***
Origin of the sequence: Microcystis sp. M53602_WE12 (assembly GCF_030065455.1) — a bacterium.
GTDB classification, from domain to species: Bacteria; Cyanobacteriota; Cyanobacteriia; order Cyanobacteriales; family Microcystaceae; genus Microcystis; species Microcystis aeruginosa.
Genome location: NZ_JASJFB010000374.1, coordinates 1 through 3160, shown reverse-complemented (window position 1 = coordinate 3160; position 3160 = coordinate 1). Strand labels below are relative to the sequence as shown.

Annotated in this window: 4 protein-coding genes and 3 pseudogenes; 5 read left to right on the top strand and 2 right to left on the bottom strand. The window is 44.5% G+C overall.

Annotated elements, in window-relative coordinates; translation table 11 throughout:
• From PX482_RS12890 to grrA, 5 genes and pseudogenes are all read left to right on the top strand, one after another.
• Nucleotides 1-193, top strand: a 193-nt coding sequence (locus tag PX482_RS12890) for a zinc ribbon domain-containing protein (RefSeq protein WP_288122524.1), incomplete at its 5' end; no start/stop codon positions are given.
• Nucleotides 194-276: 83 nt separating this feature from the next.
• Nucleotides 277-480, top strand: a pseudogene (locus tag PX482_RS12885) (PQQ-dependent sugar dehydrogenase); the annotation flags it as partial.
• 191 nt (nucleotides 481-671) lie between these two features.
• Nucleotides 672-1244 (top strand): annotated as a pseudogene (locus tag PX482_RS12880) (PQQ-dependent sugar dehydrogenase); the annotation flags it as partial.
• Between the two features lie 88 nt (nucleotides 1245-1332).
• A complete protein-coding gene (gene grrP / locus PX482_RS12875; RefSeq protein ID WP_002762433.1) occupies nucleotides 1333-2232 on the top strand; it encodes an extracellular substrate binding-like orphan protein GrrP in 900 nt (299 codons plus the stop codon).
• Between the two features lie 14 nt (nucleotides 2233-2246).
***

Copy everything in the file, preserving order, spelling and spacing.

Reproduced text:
Origin of the sequence: Microcystis sp. M53602_WE12 (assembly GCF_030065455.1) — a bacterium.
GTDB classification, from domain to species: Bacteria; Cyanobacteriota; Cyanobacteriia; order Cyanobacteriales; family Microcystaceae; genus Microcystis; species Microcystis aeruginosa.
Genome location: NZ_JASJFB010000374.1, coordinates 1 through 3160, shown reverse-complemented (window position 1 = coordinate 3160; position 3160 = coordinate 1). Strand labels below are relative to the sequence as shown.

Annotated in this window: 4 protein-coding genes and 3 pseudogenes; 5 read left to right on the top strand and 2 right to left on the bottom strand. The window is 44.5% G+C overall.

Annotated elements, in window-relative coordinates; translation table 11 throughout:
• From PX482_RS12890 to grrA, 5 genes and pseudogenes are all read left to right on the top strand, one after another.
• Nucleotides 1-193, top strand: a 193-nt coding sequence (locus tag PX482_RS12890) for a zinc ribbon domain-containing protein (RefSeq protein WP_288122524.1), incomplete at its 5' end; no start/stop codon positions are given.
• Nucleotides 194-276: 83 nt separating this feature from the next.
• Nucleotides 277-480, top strand: a pseudogene (locus tag PX482_RS12885) (PQQ-dependent sugar dehydrogenase); the annotation flags it as partial.
• 191 nt (nucleotides 481-671) lie between these two features.
• Nucleotides 672-1244 (top strand): annotated as a pseudogene (locus tag PX482_RS12880) (PQQ-dependent sugar dehydrogenase); the annotation flags it as partial.
• Between the two features lie 88 nt (nucleotides 1245-1332).
• A complete protein-coding gene (gene grrP / locus PX482_RS12875; RefSeq protein ID WP_002762433.1) occupies nucleotides 1333-2232 on the top strand; it encodes an extracellular substrate binding-like orphan protein GrrP in 900 nt (299 codons plus the stop codon).
• Between the two features lie 14 nt (nucleotides 2233-2246).